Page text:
Julie Duffy is the Visual Impairment Officer for Portsmouth Library Service, part of Portsmouth City Council (and works closely with the Sensory Impairment and Deaf Services team). Julie runs the visually impaired phone advice line and provides help and guidance on any aspect of vision impairment. Julie has been at Portsmouth CC since 2001 and is completely blind. Many of the people Julie advises are elderly, new to sight loss and nervous of technology. Julie is thrilled to be able to confidently recommend a simple computer solution for email, internet and typing documents.
We are delighted to have another guest blog, this time by Roger Wilson-Hinds, founder of the Georgiephone app. Roger, who has been blind since birth, describes what he sees and suggests simple ways to maximise minimal vision.
Roger says “what I see depends as much on my brain as my eye defect. My brain constantly makes the best guess about what I see. The smallest visual clue can be enough for me to guess or know what I am looking at. I get tired looking – it’s hard work with so few clues and so much effort. And I get tired quickly when trying to sort the detail, especially with reading print and close work”.
We have an informative Guest Blog today by Naomi Dainty, Marketing Manager of Deafblind UK. Naomi writes:
A lady once came up to our stand at a low vision event. She had sight impairments and was wearing two hearing aids, indicating to that she was hard of hearing. She saw that we were representing Deafblind UK and said to me “wouldn’t it be awful to be deafblind, those poor people!” What she didn’t realise was that she herself was actually one of nearly 400,000 deafblind people in the UK.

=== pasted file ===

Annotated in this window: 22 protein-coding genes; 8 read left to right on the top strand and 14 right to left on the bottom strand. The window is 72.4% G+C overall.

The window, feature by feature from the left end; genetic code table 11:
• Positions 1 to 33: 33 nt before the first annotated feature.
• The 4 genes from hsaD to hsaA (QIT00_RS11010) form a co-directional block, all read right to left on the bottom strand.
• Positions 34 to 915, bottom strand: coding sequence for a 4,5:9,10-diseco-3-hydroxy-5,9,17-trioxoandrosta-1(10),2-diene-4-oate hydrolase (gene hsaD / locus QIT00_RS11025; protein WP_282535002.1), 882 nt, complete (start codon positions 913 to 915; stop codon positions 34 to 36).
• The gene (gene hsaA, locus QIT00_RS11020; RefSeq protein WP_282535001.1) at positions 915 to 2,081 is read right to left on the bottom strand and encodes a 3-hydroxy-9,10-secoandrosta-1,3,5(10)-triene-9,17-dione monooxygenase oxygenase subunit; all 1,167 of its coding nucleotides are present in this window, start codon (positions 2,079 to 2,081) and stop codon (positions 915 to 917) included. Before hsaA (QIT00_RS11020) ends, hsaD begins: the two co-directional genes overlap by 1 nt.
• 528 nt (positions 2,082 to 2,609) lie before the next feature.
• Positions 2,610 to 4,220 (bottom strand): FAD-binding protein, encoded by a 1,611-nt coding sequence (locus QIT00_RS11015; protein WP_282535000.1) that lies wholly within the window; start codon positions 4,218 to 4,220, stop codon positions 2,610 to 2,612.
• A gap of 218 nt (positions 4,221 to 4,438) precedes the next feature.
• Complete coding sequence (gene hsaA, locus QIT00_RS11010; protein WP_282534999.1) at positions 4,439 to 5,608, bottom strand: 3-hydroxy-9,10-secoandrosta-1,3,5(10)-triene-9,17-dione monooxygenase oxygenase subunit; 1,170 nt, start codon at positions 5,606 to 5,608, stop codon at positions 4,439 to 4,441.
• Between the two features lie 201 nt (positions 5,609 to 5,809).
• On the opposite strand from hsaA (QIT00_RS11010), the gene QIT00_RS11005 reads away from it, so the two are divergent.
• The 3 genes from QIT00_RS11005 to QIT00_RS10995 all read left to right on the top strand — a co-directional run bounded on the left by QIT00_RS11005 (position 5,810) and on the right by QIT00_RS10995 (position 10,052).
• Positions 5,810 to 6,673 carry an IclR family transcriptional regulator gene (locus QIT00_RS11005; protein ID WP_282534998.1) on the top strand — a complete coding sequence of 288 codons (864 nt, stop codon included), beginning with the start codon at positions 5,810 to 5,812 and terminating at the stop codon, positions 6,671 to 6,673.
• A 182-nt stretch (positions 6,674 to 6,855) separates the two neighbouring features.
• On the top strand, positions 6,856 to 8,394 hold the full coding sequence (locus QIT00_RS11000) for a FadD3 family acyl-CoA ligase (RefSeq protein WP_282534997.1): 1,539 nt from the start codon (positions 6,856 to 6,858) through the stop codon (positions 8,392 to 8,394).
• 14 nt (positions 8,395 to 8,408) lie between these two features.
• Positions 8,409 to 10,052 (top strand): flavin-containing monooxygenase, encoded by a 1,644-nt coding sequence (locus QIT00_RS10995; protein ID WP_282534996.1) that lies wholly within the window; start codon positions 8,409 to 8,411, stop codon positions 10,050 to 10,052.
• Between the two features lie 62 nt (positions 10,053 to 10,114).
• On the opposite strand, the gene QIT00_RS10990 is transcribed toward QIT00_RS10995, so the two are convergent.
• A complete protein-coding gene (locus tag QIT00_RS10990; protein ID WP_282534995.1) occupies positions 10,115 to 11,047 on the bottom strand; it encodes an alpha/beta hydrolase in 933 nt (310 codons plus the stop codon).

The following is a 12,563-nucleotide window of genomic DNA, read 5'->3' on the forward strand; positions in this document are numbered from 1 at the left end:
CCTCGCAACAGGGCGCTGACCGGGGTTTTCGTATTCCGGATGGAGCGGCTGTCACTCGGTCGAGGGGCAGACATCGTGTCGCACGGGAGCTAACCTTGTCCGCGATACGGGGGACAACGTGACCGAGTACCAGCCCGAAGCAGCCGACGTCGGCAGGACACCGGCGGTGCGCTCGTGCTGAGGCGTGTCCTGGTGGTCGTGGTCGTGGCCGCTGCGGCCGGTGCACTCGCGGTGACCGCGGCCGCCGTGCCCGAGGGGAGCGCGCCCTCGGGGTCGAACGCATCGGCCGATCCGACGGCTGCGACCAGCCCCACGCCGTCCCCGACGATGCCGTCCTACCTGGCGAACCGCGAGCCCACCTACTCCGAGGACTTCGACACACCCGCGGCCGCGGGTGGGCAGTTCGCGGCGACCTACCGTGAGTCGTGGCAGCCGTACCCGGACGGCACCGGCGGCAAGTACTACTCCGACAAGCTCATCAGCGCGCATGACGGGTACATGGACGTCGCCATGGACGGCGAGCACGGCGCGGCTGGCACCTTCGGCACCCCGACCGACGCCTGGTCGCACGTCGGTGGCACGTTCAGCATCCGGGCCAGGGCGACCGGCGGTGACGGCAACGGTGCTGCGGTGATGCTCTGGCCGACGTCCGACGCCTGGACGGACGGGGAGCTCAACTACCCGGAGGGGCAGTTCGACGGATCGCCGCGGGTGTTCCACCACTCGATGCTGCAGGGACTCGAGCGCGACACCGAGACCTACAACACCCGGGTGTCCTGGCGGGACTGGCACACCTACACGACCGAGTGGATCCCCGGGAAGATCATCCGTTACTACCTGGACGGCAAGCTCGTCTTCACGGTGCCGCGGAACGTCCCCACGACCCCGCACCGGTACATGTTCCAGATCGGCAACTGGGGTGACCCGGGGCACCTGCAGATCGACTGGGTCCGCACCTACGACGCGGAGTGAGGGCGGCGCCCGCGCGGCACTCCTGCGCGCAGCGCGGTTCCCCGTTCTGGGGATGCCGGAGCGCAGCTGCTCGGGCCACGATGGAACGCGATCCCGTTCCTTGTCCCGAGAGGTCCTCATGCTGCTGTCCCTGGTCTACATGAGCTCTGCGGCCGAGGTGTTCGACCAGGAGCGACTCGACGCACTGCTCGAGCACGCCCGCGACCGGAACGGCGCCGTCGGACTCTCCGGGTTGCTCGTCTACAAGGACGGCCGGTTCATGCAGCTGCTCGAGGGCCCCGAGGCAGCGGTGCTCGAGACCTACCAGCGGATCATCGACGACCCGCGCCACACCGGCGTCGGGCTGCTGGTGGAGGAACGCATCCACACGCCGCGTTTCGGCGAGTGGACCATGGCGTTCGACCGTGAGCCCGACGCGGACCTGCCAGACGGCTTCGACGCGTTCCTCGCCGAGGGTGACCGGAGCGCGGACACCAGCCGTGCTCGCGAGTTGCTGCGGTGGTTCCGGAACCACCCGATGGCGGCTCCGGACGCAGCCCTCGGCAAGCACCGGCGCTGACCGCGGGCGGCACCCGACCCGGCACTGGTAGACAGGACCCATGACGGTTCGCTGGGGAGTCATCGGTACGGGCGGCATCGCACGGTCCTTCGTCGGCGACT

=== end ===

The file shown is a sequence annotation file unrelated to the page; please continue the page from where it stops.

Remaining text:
Which products and services?
The new directive sets out the common standards that need to be achieved, and outlines what needs to become more accessible, such as ticketing machines, ATMs, PCS, smartphones, banking services, eReaders and eBooks, eCommerce services and transport services.
According to the RNIB "Every day 250 people start to lose their sight in the UK. As of 2015, more than two million people in the UK are living with sight loss that is severe enough to have a significant impact on their daily lives, such as not being able to drive".
Clearly, as we get older, one of the main conditions that can affect us is problems with eye health. Sight loss can be frightening and depressing, particularly if combined with other age-related health conditions. In addition, seniors can find their social circle shrinking, meaning loneliness can compound the physical problems and mental health issues.
Sight loss affects people of all ages, but as we get older we are increasingly likely to experience sight loss. Almost 1.5 million people aged 65-84, and a further 580,000 aged 85 and over, are living with sight loss in the UK.
Assistive technology is one crucial way for older people to stay living well, safely and happily at home, yet they can be nervous to try new technology and quick to give up if it seems challenging to use.